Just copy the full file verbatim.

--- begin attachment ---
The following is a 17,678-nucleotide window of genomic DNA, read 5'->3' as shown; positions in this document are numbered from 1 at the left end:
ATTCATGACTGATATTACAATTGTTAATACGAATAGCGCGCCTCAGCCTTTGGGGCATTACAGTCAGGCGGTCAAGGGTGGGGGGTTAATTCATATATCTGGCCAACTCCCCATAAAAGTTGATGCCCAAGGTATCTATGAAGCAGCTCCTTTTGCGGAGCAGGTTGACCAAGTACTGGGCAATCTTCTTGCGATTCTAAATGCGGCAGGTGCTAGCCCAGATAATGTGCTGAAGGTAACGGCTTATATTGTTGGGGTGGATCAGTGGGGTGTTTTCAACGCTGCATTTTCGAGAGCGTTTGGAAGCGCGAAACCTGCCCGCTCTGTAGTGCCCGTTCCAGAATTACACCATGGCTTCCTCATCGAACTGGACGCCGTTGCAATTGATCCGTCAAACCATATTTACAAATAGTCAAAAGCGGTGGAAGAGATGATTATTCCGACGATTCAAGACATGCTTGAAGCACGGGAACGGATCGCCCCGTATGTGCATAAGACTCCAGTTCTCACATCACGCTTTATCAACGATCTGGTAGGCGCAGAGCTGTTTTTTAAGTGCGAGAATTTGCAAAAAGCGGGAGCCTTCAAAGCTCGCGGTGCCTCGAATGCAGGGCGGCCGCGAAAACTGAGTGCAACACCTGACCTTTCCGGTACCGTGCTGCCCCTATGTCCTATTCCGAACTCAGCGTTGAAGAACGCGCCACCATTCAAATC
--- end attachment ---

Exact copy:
The following is a 17,678-nucleotide window of genomic DNA, read 5'->3' as shown; positions in this document are numbered from 1 at the left end:
ATTCATGACTGATATTACAATTGTTAATACGAATAGCGCGCCTCAGCCTTTGGGGCATTACAGTCAGGCGGTCAAGGGTGGGGGGTTAATTCATATATCTGGCCAACTCCCCATAAAAGTTGATGCCCAAGGTATCTATGAAGCAGCTCCTTTTGCGGAGCAGGTTGACCAAGTACTGGGCAATCTTCTTGCGATTCTAAATGCGGCAGGTGCTAGCCCAGATAATGTGCTGAAGGTAACGGCTTATATTGTTGGGGTGGATCAGTGGGGTGTTTTCAACGCTGCATTTTCGAGAGCGTTTGGAAGCGCGAAACCTGCCCGCTCTGTAGTGCCCGTTCCAGAATTACACCATGGCTTCCTCATCGAACTGGACGCCGTTGCAATTGATCCGTCAAACCATATTTACAAATAGTCAAAAGCGGTGGAAGAGATGATTATTCCGACGATTCAAGACATGCTTGAAGCACGGGAACGGATCGCCCCGTATGTGCATAAGACTCCAGTTCTCACATCACGCTTTATCAACGATCTGGTAGGCGCAGAGCTGTTTTTTAAGTGCGAGAATTTGCAAAAAGCGGGAGCCTTCAAAGCTCGCGGTGCCTCGAATGCAGGGCGGCCGCGAAAACTGAGTGCAACACCTGACCTTTCCGGTACCGTGCTGCCCCTATGTCCTATTCCGAACTCAGCGTTGAAGAACGCGCCACCATTCAAATC